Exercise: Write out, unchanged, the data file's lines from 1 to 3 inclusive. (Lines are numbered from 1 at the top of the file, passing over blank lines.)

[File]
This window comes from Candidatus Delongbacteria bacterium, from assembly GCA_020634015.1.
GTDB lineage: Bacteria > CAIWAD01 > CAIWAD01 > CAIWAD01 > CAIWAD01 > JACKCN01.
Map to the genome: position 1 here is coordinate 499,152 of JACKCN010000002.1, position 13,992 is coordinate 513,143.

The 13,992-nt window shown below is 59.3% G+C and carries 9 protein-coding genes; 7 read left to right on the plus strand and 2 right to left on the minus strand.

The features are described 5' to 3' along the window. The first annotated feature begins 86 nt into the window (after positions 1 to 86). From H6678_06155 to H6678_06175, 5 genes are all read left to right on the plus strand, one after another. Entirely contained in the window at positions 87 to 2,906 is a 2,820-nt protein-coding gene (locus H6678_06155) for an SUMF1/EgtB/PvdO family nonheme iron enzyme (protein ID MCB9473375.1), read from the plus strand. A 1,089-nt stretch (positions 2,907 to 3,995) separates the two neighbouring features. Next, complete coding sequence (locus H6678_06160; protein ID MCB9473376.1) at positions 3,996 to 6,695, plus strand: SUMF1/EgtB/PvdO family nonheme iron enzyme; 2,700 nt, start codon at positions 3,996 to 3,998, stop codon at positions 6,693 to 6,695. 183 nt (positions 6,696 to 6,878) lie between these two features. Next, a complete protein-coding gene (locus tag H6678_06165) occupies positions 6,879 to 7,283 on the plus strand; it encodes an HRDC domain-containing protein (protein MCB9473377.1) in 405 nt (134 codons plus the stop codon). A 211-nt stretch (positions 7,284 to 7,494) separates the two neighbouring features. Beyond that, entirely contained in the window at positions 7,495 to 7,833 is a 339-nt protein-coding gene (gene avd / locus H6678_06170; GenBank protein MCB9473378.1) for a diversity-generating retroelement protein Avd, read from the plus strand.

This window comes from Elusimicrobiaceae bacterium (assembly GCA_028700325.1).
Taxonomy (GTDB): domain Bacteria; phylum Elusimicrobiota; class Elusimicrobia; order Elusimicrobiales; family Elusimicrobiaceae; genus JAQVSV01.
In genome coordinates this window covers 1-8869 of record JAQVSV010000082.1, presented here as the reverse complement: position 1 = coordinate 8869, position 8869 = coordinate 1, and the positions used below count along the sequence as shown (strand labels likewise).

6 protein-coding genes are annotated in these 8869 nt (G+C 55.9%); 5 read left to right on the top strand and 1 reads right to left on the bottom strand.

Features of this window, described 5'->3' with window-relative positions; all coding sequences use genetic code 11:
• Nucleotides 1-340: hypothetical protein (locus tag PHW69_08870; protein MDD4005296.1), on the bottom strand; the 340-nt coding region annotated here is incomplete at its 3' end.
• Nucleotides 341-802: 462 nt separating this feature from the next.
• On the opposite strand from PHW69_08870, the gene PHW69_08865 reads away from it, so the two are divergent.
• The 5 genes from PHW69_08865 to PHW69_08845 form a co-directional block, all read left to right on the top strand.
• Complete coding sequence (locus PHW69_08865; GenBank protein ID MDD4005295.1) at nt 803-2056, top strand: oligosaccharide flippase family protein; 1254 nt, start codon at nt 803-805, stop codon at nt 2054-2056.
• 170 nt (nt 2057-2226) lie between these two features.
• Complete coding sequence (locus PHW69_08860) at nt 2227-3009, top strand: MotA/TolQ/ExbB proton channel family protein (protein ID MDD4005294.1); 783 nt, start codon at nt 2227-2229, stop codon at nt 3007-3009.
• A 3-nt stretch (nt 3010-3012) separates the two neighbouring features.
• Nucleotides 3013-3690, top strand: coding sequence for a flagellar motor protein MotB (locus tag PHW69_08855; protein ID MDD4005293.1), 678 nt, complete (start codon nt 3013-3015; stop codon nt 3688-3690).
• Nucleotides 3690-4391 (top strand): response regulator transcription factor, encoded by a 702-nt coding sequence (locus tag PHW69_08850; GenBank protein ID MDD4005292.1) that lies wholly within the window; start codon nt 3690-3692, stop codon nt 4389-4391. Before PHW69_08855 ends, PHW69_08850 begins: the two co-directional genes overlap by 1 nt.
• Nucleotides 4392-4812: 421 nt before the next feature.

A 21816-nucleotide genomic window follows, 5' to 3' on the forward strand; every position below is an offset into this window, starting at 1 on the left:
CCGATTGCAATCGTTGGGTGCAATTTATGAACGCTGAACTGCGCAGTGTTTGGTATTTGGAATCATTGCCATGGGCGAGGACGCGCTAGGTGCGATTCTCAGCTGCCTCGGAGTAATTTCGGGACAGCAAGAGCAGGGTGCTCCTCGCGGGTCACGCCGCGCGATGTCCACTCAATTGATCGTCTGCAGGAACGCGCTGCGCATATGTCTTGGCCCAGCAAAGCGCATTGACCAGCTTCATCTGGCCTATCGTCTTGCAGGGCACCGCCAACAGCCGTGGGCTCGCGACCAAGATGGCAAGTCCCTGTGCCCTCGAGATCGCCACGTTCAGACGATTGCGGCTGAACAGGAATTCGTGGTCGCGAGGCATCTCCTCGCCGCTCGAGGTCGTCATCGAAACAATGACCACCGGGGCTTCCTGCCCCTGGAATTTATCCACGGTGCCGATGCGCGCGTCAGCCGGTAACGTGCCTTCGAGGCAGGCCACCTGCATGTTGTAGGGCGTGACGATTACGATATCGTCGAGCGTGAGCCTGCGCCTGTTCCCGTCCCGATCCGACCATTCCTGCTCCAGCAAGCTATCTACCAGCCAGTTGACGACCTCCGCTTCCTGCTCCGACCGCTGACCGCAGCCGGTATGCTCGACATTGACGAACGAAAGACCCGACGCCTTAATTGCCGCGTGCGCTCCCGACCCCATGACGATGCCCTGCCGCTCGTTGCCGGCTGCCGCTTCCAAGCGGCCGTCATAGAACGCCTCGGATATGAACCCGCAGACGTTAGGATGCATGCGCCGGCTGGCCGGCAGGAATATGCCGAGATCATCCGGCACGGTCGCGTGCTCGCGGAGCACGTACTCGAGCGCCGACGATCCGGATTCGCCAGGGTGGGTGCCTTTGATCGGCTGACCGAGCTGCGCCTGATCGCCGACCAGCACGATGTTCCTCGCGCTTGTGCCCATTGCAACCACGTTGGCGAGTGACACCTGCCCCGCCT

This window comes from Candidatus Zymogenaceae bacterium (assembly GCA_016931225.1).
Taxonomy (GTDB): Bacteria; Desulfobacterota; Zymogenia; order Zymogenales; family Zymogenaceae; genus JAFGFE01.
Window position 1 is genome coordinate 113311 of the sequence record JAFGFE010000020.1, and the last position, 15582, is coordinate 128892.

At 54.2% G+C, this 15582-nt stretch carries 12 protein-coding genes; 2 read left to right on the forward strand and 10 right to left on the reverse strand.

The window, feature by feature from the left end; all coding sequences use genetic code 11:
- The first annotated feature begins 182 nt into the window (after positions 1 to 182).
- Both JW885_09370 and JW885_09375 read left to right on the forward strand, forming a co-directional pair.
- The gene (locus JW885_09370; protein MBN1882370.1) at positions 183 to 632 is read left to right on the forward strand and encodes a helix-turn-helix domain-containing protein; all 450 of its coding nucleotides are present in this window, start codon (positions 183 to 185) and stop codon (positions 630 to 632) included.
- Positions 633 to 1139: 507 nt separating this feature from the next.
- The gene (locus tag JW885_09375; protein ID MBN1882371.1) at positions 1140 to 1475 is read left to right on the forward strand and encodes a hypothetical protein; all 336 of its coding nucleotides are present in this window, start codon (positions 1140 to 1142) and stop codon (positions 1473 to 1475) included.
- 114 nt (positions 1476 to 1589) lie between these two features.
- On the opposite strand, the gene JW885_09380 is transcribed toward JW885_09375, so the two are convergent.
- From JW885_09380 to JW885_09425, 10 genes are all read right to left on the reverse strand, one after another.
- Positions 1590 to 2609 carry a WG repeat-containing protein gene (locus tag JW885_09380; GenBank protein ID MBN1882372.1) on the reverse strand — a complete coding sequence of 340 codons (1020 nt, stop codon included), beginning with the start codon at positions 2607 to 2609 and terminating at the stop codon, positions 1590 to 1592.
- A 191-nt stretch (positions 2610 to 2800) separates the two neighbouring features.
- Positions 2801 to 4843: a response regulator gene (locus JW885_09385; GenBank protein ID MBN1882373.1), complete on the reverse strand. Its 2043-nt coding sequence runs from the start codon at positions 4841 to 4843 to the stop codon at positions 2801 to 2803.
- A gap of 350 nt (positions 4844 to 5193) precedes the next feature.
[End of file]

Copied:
This window comes from Candidatus Delongbacteria bacterium, from assembly GCA_020634015.1.
GTDB lineage: Bacteria > CAIWAD01 > CAIWAD01 > CAIWAD01 > CAIWAD01 > JACKCN01.
Map to the genome: position 1 here is coordinate 499,152 of JACKCN010000002.1, position 13,992 is coordinate 513,143.